Each parent must take care of their son or daughter financially. Raising a child is expensive, though. It’s common for moms and dads to put up a fight to minimize their child support obligations. Ohio lawmakers have created a formula to aid parents in calculating how much they owe. There may be some wiggle room for moms and dads to negotiate deviations from the norm, though, too.
The Ohio Department of Job and Family Services’ Office of Child Support (JFS) and family law judges rely on the income share model when calculating how much a parent owes. State officials look to this concept to ensure that a child receives the same level of financial support that they would have expected to receive had their parents not split up.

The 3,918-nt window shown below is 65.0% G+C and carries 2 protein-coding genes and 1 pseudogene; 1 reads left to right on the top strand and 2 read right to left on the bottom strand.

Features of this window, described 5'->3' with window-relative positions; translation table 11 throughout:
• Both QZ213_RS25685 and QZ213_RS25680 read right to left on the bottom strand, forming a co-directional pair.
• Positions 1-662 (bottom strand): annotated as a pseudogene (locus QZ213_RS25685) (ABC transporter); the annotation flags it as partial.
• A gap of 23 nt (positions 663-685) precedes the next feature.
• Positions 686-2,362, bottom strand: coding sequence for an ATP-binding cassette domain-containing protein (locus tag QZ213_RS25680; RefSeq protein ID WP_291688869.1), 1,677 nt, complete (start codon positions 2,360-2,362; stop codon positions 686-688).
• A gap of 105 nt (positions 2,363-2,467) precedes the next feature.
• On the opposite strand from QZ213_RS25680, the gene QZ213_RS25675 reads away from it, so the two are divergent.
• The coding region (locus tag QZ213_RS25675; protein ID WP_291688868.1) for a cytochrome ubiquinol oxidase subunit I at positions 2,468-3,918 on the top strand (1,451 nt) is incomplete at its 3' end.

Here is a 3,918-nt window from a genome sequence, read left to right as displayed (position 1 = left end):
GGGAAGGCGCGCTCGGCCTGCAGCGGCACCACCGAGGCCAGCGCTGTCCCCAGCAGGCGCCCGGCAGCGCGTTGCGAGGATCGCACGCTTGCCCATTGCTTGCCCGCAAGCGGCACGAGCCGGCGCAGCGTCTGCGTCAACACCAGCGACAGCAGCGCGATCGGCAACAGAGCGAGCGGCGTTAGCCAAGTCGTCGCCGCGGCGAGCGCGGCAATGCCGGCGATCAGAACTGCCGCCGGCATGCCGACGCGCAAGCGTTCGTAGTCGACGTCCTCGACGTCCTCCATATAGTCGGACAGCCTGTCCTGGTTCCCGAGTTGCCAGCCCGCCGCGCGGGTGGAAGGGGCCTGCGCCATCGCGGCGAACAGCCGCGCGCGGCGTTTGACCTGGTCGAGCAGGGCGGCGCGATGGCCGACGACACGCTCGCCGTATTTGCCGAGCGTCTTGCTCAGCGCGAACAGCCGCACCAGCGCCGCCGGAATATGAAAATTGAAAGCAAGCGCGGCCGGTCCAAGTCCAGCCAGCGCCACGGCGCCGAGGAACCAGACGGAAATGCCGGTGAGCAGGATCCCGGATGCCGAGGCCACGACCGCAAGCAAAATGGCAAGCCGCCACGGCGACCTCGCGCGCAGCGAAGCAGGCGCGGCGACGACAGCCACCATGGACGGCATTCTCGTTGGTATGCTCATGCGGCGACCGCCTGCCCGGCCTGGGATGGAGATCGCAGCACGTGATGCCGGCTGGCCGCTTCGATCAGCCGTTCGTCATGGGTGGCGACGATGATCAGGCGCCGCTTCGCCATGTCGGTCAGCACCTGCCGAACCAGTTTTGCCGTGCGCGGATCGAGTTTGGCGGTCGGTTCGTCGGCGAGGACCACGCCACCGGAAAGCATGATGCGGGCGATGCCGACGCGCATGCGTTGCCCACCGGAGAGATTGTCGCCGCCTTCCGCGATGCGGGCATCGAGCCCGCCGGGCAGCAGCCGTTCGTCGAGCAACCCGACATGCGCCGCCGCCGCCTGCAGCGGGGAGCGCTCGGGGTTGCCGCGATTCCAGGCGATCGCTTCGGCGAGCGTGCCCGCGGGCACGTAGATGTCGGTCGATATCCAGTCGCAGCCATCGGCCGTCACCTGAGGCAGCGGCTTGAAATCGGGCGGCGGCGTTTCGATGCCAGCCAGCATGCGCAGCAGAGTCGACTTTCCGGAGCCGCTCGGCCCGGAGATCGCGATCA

JFS and judges generally take both a mom and dad’s annual combined gross income and adjust it for various factors when determining support. These include health and child care expenses, the number of and support obligations for any additional children and imputed income (or earnings lost by a parent who didn’t work full-time). Child support enforcement officials and family law judges generally order parents to pay a portion of their yearly gross income to support their child.
There are instances in which judges and JFS may allow for deviations from the formula. They often do so if there’s a significant income disparity between mom and dad (or their households) or a child has special needs.
Child support rules and regulations, much like other statutes, are ever-evolving here in Ohio. An attorney can help you obtain a fair order in your Columbus case, especially given how the court uses a strict formula for initial determinations unless you argue that something else should happen.